A mammogram, an x-ray of the breast, is used as a screening tool to detect cancer and breast disease. According to the American Cancer Society, a diagnostic mammogram is performed when a screening mammogram shows an abnormal result, such as a lump or calcification within the breast. Calcifications in the breast are deposits of calcium that appear as white spots or lines on a mammogram. An abnormal mammogram showing breast calcification can indicate the presence of breast cancer.
According to RadiologyInfo.org, a screening mammogram uses low-dose radiation to x-ray the breasts. A mammogram is a non-invasive test. A mammogram is usually scheduled after your physician discusses any breast health conditions, including past medical history and use of hormone therapy with you. A radiation technician will position the breast on a platform in the mammography unit. A clear plastic paddle is lowered onto the breast, compressing it. Breast compression is necessary to prevent obscuring of any abnormalities. Two views are taken of each breast and the films are evaluated by a radiologist.
Abnormal Mammogram Results
Approximately 5 percent of all mammograms show an abnormal result requiring follow-up studies, according to Partnership for Breast Care. A lump or mass will usually show up on a mammogram. If the lump has well-defined borders, such as cysts and fibrocystic breast tissue, it is usually benign. A mass showing an irregular border indicates a possible cancer and a breast biopsy may be ordered. An abnormal mammogram will also show the presence of any calcification within the breast tissue.
Causes of Breast Calcification
According to Harvard Health Publications, breast calcification is seen in 50 percent of women over 50 and in 10 percent of women who are younger. There are no symptoms, so they are diagnosed by mammography. Calcifications appear as white spots or lines. Breast calcifications can be caused by injury to the breast, from trauma or radiation treatment. There can be calcification within an artery supplying the breast and in some cysts. Calcification can also occur within the glandular tissue of a breastfeeding woman. Ductal carcinoma in situ, a malignant tumor, will also show calcifications.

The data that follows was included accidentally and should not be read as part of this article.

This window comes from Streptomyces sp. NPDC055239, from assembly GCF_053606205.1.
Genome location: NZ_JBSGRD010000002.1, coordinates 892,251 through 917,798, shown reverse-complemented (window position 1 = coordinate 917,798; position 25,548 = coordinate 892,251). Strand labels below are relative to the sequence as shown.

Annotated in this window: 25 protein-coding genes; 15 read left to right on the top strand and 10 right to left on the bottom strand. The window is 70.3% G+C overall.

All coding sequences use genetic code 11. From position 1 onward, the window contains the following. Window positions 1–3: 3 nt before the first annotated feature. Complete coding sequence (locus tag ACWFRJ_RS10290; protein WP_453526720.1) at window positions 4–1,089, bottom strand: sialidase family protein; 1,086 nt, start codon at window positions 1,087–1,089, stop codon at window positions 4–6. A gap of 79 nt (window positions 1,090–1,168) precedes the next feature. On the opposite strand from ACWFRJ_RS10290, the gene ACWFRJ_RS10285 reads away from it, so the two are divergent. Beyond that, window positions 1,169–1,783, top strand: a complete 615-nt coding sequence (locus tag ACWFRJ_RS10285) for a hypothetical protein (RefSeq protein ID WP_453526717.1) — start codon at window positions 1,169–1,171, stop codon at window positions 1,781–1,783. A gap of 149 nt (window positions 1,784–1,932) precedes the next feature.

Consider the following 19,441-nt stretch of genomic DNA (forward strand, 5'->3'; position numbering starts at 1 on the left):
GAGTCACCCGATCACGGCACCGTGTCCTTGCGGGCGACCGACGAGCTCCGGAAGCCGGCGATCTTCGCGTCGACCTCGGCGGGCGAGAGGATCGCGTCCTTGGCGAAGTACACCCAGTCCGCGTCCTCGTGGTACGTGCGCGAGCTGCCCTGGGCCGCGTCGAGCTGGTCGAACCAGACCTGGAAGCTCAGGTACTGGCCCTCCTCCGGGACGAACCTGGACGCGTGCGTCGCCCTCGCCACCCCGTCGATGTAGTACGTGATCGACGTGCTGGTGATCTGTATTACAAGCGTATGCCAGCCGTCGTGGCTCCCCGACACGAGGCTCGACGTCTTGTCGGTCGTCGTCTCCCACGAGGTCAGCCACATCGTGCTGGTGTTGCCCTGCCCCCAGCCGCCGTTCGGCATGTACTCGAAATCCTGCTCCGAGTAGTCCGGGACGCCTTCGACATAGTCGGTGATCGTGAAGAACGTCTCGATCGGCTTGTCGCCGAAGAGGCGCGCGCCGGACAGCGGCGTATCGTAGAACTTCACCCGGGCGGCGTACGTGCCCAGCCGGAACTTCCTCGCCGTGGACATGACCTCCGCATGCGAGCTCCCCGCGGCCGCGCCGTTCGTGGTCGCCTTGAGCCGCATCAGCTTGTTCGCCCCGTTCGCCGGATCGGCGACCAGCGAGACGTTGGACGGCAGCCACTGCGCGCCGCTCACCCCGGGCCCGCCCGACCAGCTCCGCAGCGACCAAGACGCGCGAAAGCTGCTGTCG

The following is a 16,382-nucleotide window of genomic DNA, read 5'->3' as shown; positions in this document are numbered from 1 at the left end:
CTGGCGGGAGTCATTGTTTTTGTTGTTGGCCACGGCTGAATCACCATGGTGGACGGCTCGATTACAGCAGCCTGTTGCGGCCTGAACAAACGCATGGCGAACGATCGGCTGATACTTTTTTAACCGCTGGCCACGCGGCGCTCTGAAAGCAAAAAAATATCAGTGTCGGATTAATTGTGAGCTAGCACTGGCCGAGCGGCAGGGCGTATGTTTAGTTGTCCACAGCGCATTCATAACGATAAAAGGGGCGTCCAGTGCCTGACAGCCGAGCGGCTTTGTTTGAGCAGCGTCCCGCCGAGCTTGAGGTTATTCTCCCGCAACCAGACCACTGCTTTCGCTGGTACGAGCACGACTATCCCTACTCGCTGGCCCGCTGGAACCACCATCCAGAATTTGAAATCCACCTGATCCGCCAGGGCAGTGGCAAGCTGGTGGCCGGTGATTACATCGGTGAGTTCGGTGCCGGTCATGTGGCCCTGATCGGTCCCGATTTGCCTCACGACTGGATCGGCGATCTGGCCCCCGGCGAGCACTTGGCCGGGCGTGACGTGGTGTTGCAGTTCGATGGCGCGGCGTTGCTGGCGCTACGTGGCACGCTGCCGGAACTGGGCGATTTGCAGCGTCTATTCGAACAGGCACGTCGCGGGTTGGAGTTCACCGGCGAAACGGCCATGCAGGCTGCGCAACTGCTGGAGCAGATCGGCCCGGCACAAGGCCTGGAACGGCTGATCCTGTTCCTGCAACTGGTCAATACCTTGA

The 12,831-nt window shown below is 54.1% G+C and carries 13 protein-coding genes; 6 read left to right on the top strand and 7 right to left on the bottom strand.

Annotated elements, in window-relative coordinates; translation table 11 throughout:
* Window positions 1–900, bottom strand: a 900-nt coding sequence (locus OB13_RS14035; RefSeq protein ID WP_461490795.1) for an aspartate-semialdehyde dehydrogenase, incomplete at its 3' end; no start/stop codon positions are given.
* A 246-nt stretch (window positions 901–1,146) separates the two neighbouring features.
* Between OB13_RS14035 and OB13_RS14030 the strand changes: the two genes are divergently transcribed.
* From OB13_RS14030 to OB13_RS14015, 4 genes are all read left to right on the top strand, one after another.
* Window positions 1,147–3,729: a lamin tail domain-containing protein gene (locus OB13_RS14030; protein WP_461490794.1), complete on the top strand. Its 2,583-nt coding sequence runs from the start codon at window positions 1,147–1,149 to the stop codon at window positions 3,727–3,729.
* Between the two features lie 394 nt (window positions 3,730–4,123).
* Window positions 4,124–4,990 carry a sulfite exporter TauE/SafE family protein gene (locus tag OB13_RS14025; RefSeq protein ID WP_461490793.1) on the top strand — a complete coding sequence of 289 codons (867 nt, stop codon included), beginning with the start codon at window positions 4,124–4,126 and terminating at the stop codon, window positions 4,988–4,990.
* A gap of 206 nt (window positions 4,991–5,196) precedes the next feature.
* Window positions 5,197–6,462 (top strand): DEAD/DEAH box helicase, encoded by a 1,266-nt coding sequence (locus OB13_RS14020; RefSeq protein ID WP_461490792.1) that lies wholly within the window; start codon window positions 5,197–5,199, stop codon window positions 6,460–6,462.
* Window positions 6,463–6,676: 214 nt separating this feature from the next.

Classification of Breast Calcifications and Types
Calcifications found in breast tissue are classified according to distribution, notes Radiology Assistant. Diffuse or scattered calcifications can appear singly or in multiple areas around the breast and are typically benign. Regional calcifications are scattered about in a larger area of breast tissue are usually benign. However, segmental calcifications that appear in ducts usually indicate malignancy. Clustered calcifications of five or more occurring in close proximity can indicate malignancy as can linear calcifications that appear in a line. They generally indicate a malignancy growing in an entire duct. Macrocalcifications are larger calcifications typically associated with a benign process, such an old injury while microcalcifications, which are tiny, can appear where cells are rapidly dividing, as with a malignancy.
A surgical consult for a breast biopsy will be ordered if the abnormal mammogram or breast calcifications seem suspicious. During a biopsy procedure a small section of affected breast tissue is removed for further lab study. According to Partnership for Breast Care, 80 to 85 percent of women who have a biopsy performed receive a result showing no evidence of malignancy.
- American Cancer Society: Imaging Tests for Breast Disease
- RadiologyInfo.org: Mammography
- Partnership For Breast Care: Types of Breast Problems
- Harvard Health Publications: Calcium Beyond The Bones
- Radiology Assitant: Breast calcifications - Differential Diagnosis and BIRADS by Robin Smithuis and Ruud Pijnappel